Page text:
China plans to launch first space-based Sun-observing satellite by 2022: chief scientist
Published: Jan 12, 2021 05:48 PM

Photo: Courtesy of Purple Mountain Observatory, CAS

Tests on the prototype of China's first space-borne comprehensive solar observation satellite will come close to completion by the end of January, and the spacecraft is expected to be launched by 2022, according to Gan Weimin, chief scientist with the program.

The satellite, codenamed Advanced Space-based Solar Observatory or ASO-S, is tasked with conducting long-term continuous solar observation for at least four years, and its main scientific goals include the formation of solar magnetic field, solar flare and titanic blasts known as coronal mass ejections, as well as their relationship in a simultaneous fashion, Gan, the program leader and research fellow with the Nanjing-based Purple Mountain Observatory under the Chinese Academy of Sciences (CAS), told the Global Times during an exclusive interview.

The simultaneous observations could yield clues as to how those eruptions are triggered, he noted.

To achieve the set goals, the ASO-S will carry three payloads onboard - the Lyman-alpha telescope (LST), Hard X-ray telescope (HXT) and Full-disk solar vector MagnetoGraph (FMG,) according to the observatory.

Due to the Earth's atmosphere, most solar radiation is absorbed before it reaches the ground, which is why in order to get a full spectrum of solar radiation, especially those with high energy such as X-ray and gamma ray, the solar observation platform needs to go to space, Gan explained, responding to questions from curious Chinese space enthusiasts on why we need to go to space for the solar mission.

China's solar research satellite will be working in the Earth's polar orbit some 720 kilometers above ground, so that it will be capable of conducting 24-hour continuous observation directly on the sun, with a rather short communication delay, according to Gan.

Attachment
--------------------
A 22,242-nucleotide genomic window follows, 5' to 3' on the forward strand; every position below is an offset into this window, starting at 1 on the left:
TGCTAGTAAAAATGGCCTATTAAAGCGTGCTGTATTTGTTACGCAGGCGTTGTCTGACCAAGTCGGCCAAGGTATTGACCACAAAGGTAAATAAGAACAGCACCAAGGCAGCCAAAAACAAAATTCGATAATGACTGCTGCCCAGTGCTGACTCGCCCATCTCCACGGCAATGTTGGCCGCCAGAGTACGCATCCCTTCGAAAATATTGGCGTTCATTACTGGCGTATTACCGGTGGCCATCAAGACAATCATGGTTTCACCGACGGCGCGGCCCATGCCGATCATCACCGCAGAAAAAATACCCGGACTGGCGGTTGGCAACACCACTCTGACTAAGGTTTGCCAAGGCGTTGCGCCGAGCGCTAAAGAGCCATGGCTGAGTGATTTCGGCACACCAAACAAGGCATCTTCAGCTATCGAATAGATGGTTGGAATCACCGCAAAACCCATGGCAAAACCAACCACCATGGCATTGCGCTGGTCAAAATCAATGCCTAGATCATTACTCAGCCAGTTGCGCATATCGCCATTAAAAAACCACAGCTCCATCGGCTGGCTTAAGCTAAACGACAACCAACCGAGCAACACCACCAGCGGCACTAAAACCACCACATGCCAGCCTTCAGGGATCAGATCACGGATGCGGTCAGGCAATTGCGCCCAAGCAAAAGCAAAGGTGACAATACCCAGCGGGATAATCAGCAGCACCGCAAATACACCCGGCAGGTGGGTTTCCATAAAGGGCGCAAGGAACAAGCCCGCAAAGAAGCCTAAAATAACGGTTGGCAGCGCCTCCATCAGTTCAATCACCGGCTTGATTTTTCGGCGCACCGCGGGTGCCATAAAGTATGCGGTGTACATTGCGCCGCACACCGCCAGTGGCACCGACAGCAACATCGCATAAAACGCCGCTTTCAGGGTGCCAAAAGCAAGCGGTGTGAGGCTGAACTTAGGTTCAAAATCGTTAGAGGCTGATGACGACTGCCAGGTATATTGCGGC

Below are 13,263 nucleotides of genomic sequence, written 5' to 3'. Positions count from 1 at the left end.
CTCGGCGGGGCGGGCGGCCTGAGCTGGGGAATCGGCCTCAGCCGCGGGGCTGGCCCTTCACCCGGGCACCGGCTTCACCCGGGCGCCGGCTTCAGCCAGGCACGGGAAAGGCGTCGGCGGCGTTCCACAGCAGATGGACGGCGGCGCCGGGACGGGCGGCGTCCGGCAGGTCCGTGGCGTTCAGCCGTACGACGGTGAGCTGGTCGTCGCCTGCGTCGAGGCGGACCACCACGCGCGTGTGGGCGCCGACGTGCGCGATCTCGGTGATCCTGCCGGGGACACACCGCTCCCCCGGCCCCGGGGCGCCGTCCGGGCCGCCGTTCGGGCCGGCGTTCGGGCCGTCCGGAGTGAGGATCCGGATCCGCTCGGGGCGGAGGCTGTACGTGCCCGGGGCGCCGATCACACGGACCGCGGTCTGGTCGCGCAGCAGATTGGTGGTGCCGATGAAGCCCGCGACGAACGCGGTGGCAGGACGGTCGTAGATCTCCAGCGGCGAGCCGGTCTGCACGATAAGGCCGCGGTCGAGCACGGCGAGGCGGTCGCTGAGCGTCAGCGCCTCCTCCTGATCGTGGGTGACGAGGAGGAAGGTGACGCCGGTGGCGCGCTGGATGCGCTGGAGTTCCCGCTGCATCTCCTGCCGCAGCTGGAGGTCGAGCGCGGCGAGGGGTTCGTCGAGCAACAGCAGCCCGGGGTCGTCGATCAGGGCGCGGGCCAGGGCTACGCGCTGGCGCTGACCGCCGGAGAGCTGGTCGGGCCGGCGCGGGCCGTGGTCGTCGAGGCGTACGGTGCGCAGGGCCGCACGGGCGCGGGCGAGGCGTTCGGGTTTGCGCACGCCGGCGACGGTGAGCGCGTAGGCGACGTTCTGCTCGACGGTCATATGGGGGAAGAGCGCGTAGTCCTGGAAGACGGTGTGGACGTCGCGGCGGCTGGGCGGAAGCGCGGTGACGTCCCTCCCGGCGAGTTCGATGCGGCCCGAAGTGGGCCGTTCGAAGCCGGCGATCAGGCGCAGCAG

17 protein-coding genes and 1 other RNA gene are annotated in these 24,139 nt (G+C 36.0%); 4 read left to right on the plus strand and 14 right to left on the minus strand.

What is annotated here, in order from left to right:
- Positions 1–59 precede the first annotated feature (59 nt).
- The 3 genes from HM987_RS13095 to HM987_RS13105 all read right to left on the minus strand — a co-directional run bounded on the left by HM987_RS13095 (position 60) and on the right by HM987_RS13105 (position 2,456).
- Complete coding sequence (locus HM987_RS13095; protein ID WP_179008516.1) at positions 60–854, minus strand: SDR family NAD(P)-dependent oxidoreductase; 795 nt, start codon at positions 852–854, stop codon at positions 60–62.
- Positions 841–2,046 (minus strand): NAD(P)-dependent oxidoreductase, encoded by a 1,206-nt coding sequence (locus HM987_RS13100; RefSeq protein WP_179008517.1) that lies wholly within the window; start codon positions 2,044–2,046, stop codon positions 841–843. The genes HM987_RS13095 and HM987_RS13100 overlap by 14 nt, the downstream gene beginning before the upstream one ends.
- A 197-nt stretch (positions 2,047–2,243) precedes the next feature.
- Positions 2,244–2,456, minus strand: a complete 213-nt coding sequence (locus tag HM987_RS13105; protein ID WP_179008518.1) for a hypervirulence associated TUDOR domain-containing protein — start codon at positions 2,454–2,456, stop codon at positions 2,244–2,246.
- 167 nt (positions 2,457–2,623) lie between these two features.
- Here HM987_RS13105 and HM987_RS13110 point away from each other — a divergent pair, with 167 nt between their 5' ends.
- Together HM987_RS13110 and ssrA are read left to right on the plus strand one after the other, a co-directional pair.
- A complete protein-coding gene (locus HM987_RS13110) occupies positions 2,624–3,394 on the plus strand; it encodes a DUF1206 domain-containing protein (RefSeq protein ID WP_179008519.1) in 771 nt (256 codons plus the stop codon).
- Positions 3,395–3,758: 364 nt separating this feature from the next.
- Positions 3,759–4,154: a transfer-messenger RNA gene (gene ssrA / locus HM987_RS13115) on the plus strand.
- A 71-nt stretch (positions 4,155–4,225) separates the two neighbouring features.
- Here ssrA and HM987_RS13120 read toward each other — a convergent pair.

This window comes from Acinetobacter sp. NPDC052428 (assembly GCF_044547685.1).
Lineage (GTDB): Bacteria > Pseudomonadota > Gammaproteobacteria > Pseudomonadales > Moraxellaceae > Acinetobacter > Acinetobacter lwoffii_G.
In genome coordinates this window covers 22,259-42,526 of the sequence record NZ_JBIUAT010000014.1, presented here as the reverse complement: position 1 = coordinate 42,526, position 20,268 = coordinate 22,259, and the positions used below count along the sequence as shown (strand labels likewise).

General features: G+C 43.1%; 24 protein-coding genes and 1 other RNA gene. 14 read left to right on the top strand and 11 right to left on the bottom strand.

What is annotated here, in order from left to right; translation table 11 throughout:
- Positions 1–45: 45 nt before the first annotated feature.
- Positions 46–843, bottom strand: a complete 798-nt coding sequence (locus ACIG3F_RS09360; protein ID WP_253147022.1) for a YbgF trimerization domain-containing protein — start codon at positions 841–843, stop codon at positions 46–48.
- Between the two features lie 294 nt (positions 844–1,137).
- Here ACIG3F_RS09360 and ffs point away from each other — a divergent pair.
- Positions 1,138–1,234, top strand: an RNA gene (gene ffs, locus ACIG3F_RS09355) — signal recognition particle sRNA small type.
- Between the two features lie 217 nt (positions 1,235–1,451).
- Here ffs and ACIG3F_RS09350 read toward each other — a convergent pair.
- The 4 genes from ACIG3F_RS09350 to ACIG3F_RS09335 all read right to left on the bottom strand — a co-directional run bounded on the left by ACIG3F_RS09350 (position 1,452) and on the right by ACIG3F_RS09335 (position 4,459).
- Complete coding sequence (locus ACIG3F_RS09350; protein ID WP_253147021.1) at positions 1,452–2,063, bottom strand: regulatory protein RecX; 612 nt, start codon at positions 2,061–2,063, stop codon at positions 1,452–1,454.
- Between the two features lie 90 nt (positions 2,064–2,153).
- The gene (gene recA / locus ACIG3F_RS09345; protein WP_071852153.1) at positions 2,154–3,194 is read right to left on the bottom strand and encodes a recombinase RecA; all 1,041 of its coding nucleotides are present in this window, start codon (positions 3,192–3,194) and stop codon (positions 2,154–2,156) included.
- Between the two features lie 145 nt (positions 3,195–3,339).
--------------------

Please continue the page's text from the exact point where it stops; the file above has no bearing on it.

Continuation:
Also, as the Chinese probe is flying in an Earth orbit rather than a higher one, the satellite can carry heavier and therefore more powerful payloads. For example, the HXT onboard the ASO-S weighs over 160 kilograms, much heavier than the X-ray telescope carried by the European Space Agency's Solar Orbiter, which is about 6 kilograms. 

Photo: Courtesy of Purple Mountain Observatory, CAS

NASA launched the Parker Solar Probe in 2018, which adopted a rather bold method of being the first to fly directly through the Sun's corona - the hazardous region of intense heat and solar radiation in the Sun's atmosphere that is visible during an eclipse. 

But the US probe, admittedly revolutionary, cannot yet look into the sun directly all the time, as the telescope instruments cannot withstand the heat of over 5,000 C, therefore its observations will be not as continuous as the ASO-S', Gan said.

When asked why the Chinese scientists chose 2022 for the ASO-S launch, Gan said that 2022 would be the beginning of a new 11-year solar cycle, and the ASO-S will hopefully record rising stages of solar stormy activities and cover the peak period by around 2024-25, within the four years of designated operation life. 

During the solar cycle, the Sun's stormy behavior builds to a maximum and its magnetic field reverses. Then, the Sun settles back down to a minimum before another cycle begins.

According to NASA, the Halloween Storms of 2003 "were the scariest of all," as the most powerful solar storms ever recorded led to incidents such as power outages in Sweden and GPS deviation on a global scale, and also affected satellite systems and communications.

Understanding the formation of and relationship between the solar magnetic field, solar flare and coronal mass ejections would help establish a space weather forecast system, which could report solar storms around two days in advance, Gan said.